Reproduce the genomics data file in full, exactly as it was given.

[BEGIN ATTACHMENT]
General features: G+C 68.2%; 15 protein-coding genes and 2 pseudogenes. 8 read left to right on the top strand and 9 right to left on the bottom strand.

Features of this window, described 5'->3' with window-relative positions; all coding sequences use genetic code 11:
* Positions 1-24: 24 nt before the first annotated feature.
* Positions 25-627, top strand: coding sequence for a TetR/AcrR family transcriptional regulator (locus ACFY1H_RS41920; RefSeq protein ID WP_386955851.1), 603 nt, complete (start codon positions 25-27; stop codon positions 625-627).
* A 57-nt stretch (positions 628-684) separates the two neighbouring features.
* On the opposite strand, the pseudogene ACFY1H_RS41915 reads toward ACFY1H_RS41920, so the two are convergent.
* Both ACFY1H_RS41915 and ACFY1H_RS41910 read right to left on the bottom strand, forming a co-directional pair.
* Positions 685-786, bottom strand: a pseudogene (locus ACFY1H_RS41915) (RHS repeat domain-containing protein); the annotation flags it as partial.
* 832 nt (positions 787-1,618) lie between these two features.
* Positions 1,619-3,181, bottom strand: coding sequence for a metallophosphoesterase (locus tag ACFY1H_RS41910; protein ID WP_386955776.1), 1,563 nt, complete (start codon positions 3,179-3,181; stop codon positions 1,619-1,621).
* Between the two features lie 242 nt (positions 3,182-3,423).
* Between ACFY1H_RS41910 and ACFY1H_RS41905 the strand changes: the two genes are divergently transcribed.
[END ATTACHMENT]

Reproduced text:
General features: G+C 68.2%; 15 protein-coding genes and 2 pseudogenes. 8 read left to right on the top strand and 9 right to left on the bottom strand.

Features of this window, described 5'->3' with window-relative positions; all coding sequences use genetic code 11:
* Positions 1-24: 24 nt before the first annotated feature.
* Positions 25-627, top strand: coding sequence for a TetR/AcrR family transcriptional regulator (locus ACFY1H_RS41920; RefSeq protein ID WP_386955851.1), 603 nt, complete (start codon positions 25-27; stop codon positions 625-627).
* A 57-nt stretch (positions 628-684) separates the two neighbouring features.
* On the opposite strand, the pseudogene ACFY1H_RS41915 reads toward ACFY1H_RS41920, so the two are convergent.
* Both ACFY1H_RS41915 and ACFY1H_RS41910 read right to left on the bottom strand, forming a co-directional pair.
* Positions 685-786, bottom strand: a pseudogene (locus ACFY1H_RS41915) (RHS repeat domain-containing protein); the annotation flags it as partial.
* 832 nt (positions 787-1,618) lie between these two features.
* Positions 1,619-3,181, bottom strand: coding sequence for a metallophosphoesterase (locus tag ACFY1H_RS41910; protein ID WP_386955776.1), 1,563 nt, complete (start codon positions 3,179-3,181; stop codon positions 1,619-1,621).
* Between the two features lie 242 nt (positions 3,182-3,423).
* Between ACFY1H_RS41910 and ACFY1H_RS41905 the strand changes: the two genes are divergently transcribed.